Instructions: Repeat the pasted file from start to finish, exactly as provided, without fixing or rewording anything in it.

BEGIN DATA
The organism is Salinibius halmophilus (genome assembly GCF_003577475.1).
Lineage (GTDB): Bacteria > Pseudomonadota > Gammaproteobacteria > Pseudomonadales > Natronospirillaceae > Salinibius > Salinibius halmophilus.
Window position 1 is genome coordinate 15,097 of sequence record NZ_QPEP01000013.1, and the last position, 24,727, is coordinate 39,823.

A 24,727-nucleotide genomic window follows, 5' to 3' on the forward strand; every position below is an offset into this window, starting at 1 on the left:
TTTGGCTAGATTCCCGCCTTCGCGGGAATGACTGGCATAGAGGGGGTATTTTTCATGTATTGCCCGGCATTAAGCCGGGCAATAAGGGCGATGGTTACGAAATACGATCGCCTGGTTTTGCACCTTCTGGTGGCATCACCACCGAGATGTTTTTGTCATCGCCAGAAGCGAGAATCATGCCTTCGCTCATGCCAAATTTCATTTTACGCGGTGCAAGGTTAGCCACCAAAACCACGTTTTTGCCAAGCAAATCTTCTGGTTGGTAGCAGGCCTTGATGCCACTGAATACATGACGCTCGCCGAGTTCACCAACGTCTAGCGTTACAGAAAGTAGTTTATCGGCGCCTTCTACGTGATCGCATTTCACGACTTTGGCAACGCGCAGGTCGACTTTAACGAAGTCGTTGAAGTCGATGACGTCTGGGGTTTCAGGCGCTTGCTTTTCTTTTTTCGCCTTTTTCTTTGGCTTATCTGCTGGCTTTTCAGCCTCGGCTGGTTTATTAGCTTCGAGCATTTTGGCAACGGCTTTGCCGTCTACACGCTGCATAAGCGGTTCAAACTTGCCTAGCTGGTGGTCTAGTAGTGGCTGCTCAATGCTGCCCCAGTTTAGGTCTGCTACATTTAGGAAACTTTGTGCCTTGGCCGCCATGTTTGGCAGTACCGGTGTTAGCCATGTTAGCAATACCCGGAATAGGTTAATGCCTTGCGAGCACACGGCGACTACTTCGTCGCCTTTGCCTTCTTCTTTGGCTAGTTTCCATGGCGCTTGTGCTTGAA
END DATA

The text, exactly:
The organism is Salinibius halmophilus (genome assembly GCF_003577475.1).
Lineage (GTDB): Bacteria > Pseudomonadota > Gammaproteobacteria > Pseudomonadales > Natronospirillaceae > Salinibius > Salinibius halmophilus.
Window position 1 is genome coordinate 15,097 of sequence record NZ_QPEP01000013.1, and the last position, 24,727, is coordinate 39,823.

A 24,727-nucleotide genomic window follows, 5' to 3' on the forward strand; every position below is an offset into this window, starting at 1 on the left:
TTTGGCTAGATTCCCGCCTTCGCGGGAATGACTGGCATAGAGGGGGTATTTTTCATGTATTGCCCGGCATTAAGCCGGGCAATAAGGGCGATGGTTACGAAATACGATCGCCTGGTTTTGCACCTTCTGGTGGCATCACCACCGAGATGTTTTTGTCATCGCCAGAAGCGAGAATCATGCCTTCGCTCATGCCAAATTTCATTTTACGCGGTGCAAGGTTAGCCACCAAAACCACGTTTTTGCCAAGCAAATCTTCTGGTTGGTAGCAGGCCTTGATGCCACTGAATACATGACGCTCGCCGAGTTCACCAACGTCTAGCGTTACAGAAAGTAGTTTATCGGCGCCTTCTACGTGATCGCATTTCACGACTTTGGCAACGCGCAGGTCGACTTTAACGAAGTCGTTGAAGTCGATGACGTCTGGGGTTTCAGGCGCTTGCTTTTCTTTTTTCGCCTTTTTCTTTGGCTTATCTGCTGGCTTTTCAGCCTCGGCTGGTTTATTAGCTTCGAGCATTTTGGCAACGGCTTTGCCGTCTACACGCTGCATAAGCGGTTCAAACTTGCCTAGCTGGTGGTCTAGTAGTGGCTGCTCAATGCTGCCCCAGTTTAGGTCTGCTACATTTAGGAAACTTTGTGCCTTGGCCGCCATGTTTGGCAGTACCGGTGTTAGCCATGTTAGCAATACCCGGAATAGGTTAATGCCTTGCGAGCACACGGCGACTACTTCGTCGCCTTTGCCTTCTTCTTTGGCTAGTTTCCATGGCGCTTGTGCTTGAA